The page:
Vertical Merger Expert WitnessesIntroduction: 

In June of 2018, a trial was held in which the U.S. Department of Justice (DOJ) sued to block the acquisition of a news and entertainment company by a telecommunications entity. See, e.g., Dee Bansal et al., “Alert: Antitrust Trends in 2019: Enforcement Watch List for the Year to Come,” JDSupra, Jan. 10, 2019, at (last visited Mar. 6, 2019). The district court that heard the case ruled in favor of the defendants, and the judgment was appealed by the government. See, e.g., id. The $85 billion acquisition was a vertical merger, and as a result of myriad factors, several antitrust attorneys have argued that “the potential for future challenges to vertical mergers…remains shrouded in uncertainty.” Id.  This article addresses some variables that may create unpredictability in vertical merger litigation.  


Vertical mergers occur when companies that “supply products to each other” are combined, whereas horizontal mergers take place when competitors join forces and become one entity. See, e.g., id. The 2018 case is significant in many respects, partly because it is the first loss the DOJ has experienced in a merger lawsuit since 2004. See id. The district court’s decision was based on expert witness evidence regarding whether the proposed acquisition would discourage or decrease competition. See, e.g., id. The initial ruling determined that the DOJ’s expert witnesses had been adequately rebutted by the defense experts. See U.S. v. AT&T, Inc., et al., Case No. 1:17-cv-02511, p. 4 (D.C. Cir. Feb. 26, 2019), reprinted by  Sara Salinas, “AT&T’s merger with Time-Warner will stand, after DOJ loses its appeal and drops the case,” CNBC, Feb. 26, 2019, at (last visited Mar. 6, 2019).  

The D.C. Circuit Court of Appeals upheld the trial court verdict, determining that: 

At trial, the government presented expert opinion on the likely anticompetitive effects of the proposed mergeras forecast by economic principles and a quantitative model. It also presented statements by the defendants in administrative proceedings about the anticompetitive effects of a proposed vertical merger in the industry seven years earlier. The defendants responded with an expert’s analysis of real-world data for prior vertical mergers in the industry that showed no statistically significant effect on content prices. The government offered no comparable analysis of data and its expert opinion and modeling predicting such increases failed to take into accountpost-litigation irrevocable offers, which a government expert acknowledged would require a new model… .In this evidentiary context, the government’s objections that the district court misunderstood and misapplied economic  principles and clearly erred in rejecting the quantitative model are unpersuasive. U.S. v. AT&T, Inc., et al.., supra, at 4. 

The DOJ decided to abide by the appellate court’s decision and did not petition the Supreme Court for review. See Sara Salinas, supra. Both courts’ conclusions were resolved by their assessments of competing expert witness evidence, and the defense experts were considered to have provided a more realistic and dynamic model than the government. See U.S. v. AT&T, Inc., et al., supra. Interestingly, after its loss in district court, the DOJ “closed investigations of” two other large vertical mergers. Dee Bansal et al., supra. This might suggest a trend of more leniency towards mergers of this type.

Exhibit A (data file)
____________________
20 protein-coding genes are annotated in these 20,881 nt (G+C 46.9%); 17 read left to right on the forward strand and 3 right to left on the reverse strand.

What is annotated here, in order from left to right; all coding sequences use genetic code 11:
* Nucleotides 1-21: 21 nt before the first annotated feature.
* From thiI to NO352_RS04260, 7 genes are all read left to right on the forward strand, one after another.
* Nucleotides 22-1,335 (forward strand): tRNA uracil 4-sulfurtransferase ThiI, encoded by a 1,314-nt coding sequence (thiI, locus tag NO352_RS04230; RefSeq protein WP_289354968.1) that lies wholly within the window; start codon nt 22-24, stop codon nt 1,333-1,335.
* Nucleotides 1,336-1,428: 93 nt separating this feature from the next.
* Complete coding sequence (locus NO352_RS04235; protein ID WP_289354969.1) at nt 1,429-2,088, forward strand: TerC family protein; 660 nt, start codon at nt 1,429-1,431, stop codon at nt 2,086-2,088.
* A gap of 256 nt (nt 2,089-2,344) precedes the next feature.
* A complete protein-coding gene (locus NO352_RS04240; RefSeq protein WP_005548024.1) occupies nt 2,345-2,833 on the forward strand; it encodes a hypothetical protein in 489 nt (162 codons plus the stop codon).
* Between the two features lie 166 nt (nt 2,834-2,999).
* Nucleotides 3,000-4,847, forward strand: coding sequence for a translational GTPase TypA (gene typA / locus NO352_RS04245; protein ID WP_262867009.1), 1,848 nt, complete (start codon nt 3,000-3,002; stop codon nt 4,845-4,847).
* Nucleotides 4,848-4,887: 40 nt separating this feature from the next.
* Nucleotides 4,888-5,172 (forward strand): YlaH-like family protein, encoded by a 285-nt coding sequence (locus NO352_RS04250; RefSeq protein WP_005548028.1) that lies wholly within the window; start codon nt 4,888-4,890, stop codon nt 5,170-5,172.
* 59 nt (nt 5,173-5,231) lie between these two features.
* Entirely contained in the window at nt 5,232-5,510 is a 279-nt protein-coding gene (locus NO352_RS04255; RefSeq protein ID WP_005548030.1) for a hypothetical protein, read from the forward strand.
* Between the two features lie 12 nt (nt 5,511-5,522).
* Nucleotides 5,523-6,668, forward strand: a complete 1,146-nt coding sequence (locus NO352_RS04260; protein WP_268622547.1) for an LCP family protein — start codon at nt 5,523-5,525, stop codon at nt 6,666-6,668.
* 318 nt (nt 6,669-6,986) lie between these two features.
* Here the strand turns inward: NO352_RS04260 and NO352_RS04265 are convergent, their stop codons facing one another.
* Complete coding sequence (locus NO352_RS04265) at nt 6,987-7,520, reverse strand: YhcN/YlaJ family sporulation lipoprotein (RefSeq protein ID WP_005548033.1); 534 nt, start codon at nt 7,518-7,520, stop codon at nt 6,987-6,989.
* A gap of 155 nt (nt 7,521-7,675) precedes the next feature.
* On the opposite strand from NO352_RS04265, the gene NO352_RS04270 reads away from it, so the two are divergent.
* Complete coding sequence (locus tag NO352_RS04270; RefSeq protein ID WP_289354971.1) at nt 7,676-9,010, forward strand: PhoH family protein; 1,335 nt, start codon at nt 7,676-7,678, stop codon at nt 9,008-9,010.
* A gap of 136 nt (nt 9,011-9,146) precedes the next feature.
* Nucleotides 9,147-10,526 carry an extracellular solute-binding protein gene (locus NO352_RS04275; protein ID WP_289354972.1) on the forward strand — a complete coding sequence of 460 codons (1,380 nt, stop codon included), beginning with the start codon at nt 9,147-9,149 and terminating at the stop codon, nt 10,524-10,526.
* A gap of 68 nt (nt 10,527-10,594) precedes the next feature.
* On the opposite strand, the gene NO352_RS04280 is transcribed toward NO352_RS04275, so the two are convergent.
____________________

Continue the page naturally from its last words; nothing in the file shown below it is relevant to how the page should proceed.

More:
However, uncertainties have arisen because of other steps the DOJ has taken with respect to vertical mergers. See id. For instance, the Department pursued and “obtained structural relief to resolve vertical concerns” raised by a pharmaceutical company’s merger with a biotechnology organization. See id. In addition, the Assistant Attorney General for the Antitrust Division of the DOJ, Makan Delrahim, recently announced that his division “will no longer accept…the ‘Band-Aid’ of behavioral remedies.” Id. This announcement was coupled with DOJ efforts to improve transparency in vertical merger investigations, and it suggests some unpredictability regarding how vertical mergers will be handled by the government and the outcome of potential litigation. See, e.g., id.  


In the face of legal ambiguities, expert witnesses are indispensable. Their guidance on economics, industry behavior, mergers and acquisitions, competition, and related matters can help provide clarity and resolution. The loss the DOJ suffered in late February with the appellate court may cause it to bring less litigation or, alternatively, to continue to bring suit in similar instances but strengthen its expert witness evidence along the lines suggested by the courts. The internal investigation reforms may require expert consultants to assist each party in strategies that are compliant and transparent. Attorneys may also benefit from expert assistance to determine adequate redress when the DOJ expresses concern. Antitrust litigators may encounter some uncertainties, but experts can offer invaluable insight to all concerned.